At the same time, you could argue that the Bucs poor RISP and situational hitting isn’t sustainable, so next year they give up more runs, but also score more. Doesn’t really matter as the next few weeks are what matters now.

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    • TWNDAI says:

      You’d be right if Vegas didn’t adjust odds (or runlines) accordingly.

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  7. Wobatus says:

    Why is he supposed to be considering the 1960 World Series? Except, Pirates. And win 4 close games lose 3 blowouts. Musta had some bad low leverage run prevention. And Elroy Face.

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    • baycommuter says:

      That plus Stengel totally screwed up his pitching staff out of superstition and didn’t have either Whitey Ford (unhittable) or Ralph Terry available for game 7. That’s probably why he was fired after the series.

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  8. Baltar says:

    It is great that Jeff has identified at least one reason why the Pirates and one reason why the Reds have had good seasons. Its not all talent, it’s also quirks like these that make for good and bad seasons.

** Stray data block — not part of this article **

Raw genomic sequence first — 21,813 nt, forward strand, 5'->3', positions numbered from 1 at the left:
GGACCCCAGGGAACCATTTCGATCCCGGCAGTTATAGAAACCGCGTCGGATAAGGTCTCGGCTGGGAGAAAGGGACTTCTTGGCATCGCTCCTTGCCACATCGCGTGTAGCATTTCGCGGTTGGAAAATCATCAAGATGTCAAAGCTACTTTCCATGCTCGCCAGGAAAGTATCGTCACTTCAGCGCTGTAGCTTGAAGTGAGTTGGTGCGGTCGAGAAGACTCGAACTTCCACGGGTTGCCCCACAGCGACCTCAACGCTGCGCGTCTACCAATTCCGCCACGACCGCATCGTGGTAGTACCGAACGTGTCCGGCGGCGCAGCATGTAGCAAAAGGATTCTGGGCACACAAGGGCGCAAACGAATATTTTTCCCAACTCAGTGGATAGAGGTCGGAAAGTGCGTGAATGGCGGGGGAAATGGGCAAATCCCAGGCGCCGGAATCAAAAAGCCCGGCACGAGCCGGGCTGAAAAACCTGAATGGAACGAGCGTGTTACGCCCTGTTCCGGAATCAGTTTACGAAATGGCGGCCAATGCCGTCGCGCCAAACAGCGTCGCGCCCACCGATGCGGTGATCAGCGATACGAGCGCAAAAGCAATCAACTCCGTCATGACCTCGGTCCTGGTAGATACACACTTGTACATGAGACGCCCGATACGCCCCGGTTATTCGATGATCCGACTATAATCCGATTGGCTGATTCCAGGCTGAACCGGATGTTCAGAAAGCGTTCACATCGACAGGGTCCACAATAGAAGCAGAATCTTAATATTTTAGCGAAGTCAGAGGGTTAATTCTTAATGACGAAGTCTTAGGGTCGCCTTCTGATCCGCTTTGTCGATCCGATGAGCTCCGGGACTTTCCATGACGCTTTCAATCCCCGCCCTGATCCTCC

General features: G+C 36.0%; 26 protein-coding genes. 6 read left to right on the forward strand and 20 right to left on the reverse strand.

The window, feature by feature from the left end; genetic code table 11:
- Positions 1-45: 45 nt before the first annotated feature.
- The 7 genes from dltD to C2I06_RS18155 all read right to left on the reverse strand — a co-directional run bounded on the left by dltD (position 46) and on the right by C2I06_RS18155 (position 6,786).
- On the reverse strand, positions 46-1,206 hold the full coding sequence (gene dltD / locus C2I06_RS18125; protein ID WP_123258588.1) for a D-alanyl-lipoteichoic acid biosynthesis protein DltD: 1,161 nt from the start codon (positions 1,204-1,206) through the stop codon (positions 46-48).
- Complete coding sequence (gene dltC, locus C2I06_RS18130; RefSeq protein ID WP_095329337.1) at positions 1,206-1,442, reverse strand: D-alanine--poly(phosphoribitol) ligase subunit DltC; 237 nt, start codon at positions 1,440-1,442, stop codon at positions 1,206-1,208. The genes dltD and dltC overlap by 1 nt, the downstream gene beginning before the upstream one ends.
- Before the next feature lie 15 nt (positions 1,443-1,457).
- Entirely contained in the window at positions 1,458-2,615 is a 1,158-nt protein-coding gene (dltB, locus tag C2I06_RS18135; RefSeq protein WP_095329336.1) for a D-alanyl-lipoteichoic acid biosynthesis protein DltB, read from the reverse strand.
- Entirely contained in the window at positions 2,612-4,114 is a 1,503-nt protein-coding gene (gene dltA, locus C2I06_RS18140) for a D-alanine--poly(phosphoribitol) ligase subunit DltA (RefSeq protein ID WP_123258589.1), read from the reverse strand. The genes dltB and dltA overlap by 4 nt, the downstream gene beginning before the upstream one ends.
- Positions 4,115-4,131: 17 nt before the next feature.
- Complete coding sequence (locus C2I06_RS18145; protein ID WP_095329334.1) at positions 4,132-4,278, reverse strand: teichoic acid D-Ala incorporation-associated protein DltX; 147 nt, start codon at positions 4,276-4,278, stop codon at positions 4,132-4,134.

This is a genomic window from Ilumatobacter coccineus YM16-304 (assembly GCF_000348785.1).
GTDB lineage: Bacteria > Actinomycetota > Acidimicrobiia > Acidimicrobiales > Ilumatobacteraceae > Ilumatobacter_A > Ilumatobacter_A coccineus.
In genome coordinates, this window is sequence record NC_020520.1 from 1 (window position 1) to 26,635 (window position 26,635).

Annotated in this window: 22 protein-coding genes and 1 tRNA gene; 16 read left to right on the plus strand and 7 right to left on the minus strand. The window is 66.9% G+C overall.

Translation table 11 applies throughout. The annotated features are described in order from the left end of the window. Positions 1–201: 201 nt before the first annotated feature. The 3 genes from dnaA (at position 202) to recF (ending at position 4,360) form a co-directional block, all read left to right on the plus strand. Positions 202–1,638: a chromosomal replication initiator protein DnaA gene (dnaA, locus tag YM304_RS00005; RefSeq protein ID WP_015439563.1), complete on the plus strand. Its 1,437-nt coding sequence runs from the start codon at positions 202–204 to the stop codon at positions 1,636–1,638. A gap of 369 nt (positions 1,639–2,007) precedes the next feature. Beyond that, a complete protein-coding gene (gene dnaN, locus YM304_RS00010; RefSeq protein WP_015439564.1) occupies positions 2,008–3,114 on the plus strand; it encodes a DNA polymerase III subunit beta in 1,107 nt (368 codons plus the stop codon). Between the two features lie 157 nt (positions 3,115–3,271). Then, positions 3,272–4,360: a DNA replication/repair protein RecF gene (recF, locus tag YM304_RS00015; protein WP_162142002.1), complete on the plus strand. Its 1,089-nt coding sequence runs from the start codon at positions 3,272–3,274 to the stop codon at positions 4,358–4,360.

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  9. Ryan says:

    The link to the Reds having the best Clutch Score shows the Pirates on top. What am I missing?

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  10. jsolid says:

    “you can maybe think of this as the Pirates’ version of the Cardinals’ absurd offensive success with runners in scoring position.”

    Then wouldn’t it be awesome for the Pirates and Cardinals to play each other in the playoffs. Irresistible force, meet immovable object.

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    • Retirenutting says:

      This + with Latos hurting the Reds just don’t have the pitching to make it past the Cards. Really hoping for Bucs/Cards NL Series.

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  11. matt w says:

    Holy s@#t Tony Watson